The US cereal market should be buoyed by consumers’ attitudes towards food and eating habits. Sixty-five percent of adults aged 18+ agree that they are trying to include more fiber in their diets and 46% consider “nutritional value” to be the most important factor when choosing foods. When it comes to ranking ingredients themselves, consumers […]
The US cereal market should be buoyed by consumers’ attitudes towards food and eating habits. Sixty-five percent of adults aged 18+ agree that they are trying to include more fiber in their diets and 46% consider “nutritional value” to be the most important factor when choosing foods.
When it comes to ranking ingredients themselves, consumers consider fiber to be as important an attribute as added vitamins and minerals and as wholegrain. Fiber ranks above a number of no/low/reduced attributes, demonstrating its significance in consumers’ food choices; it shares top position among consumers as an attribute related to nutrition they want to see in their foods. Sixty-five percent of consumers look for foods high in vitamins/minerals, fiber, and wholegrain, according to a recent Mintel survey.
Fiber has become a “go to” ingredient for consumers of all ages. The nutrient used to be connected almost exclusively to digestive health and regularity and high-fiber products tended to be identified with seniors seeking natural laxatives. But, fiber has transitioned to a younger crowd, which looks to it for satiety and energy.
American consumers also strongly support the importance of eating breakfast, ranking it as the most important meal of the day. While just 16% of consumers consider lunch to be the most important meal, and only 17% feel the same way about dinner, 58% consider breakfast to be the top meal of the day, according to Mintel.
Cereal is well positioned to capitalize on consumers’ desire for more fiber in their diets and for their propensity to rely on breakfast as their “important meal.” More than eight in ten breakfast eaters (84%) include cereal in that meal, and one of the main reasons they do so is to benefit from the satiety attributes of a high-fiber cereal. Forty-two percent of breakfast eaters choose cereal because it helps manage health concerns, many of which are answered by an increase in fiber consumption.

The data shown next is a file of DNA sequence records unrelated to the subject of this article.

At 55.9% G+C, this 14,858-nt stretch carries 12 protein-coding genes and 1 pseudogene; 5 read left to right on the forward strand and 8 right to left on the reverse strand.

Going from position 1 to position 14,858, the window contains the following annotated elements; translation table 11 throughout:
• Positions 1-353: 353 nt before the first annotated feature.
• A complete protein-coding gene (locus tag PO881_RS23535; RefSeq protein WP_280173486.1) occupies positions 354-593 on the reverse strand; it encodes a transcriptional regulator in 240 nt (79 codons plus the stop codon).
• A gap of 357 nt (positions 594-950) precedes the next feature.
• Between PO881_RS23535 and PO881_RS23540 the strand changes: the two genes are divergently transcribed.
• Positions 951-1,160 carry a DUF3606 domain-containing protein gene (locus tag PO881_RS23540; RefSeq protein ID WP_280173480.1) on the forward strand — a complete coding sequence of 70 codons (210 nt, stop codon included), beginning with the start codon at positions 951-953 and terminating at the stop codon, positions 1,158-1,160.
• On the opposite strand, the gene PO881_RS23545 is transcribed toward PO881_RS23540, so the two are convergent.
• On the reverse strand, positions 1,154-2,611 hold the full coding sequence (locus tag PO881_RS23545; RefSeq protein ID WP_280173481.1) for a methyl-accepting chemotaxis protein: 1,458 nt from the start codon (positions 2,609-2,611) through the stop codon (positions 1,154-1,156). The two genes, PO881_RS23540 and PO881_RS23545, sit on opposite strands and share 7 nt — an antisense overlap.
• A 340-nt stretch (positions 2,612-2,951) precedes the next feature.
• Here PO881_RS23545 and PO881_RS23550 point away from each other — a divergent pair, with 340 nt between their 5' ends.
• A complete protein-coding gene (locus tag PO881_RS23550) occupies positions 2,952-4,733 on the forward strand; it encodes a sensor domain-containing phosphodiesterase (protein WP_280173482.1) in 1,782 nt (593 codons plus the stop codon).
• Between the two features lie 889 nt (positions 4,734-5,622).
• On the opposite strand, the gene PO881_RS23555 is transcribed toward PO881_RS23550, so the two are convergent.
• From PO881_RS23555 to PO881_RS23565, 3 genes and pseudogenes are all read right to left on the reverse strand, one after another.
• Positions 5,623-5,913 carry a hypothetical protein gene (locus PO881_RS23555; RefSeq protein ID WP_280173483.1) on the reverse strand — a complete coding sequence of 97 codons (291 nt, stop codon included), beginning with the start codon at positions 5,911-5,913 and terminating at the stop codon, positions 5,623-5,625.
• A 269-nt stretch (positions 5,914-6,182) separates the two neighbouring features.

While the cereal industry has the potential to realize appreciable gains because of the US consumer’s heightened interest in fiber, however, there are equally high fiber competitors that could present it with a serious challenge. Cereal bars, for example, have also ratcheted up their high fiber credentials, as has bread (which often translates to toast at breakfast) and other bread products such as bagels.
It would seem that cereal has little to fear from these competitors, because of its significant penetration in the US market. But, it is notable that only a third of cereal eaters name the product as their “favourite breakfast food.” This suggests that they could be tempted to move away from cereal, even high-fiber cereal, if other products satisfied their desire for a healthy and quick breakfast, two of the major attributes they accord to breakfast cereal.
This is especially true as both cereal and cereal bars are faced with a new competitor, the fiber-rich breakfast biscuit. In Europe, the growing popularity of this type of breakfast solution, represented primarily by Kraft’s Belvita, has met with mixed success. In the US, Belvita’s success cannot be adequately measured yet, as the product was introduced to the market less than a year ago. But, the fact that two-thirds of cereal eaters seem to be invested in the category without a major amount of enthusiasm suggests that the new product may siphon off some of the cereal industry’s user base. The industry may want to consider innovating more around totally new products or ingredients, rather than simply “fibering-up” current SKUs in order to recapture and re-involve more consumers.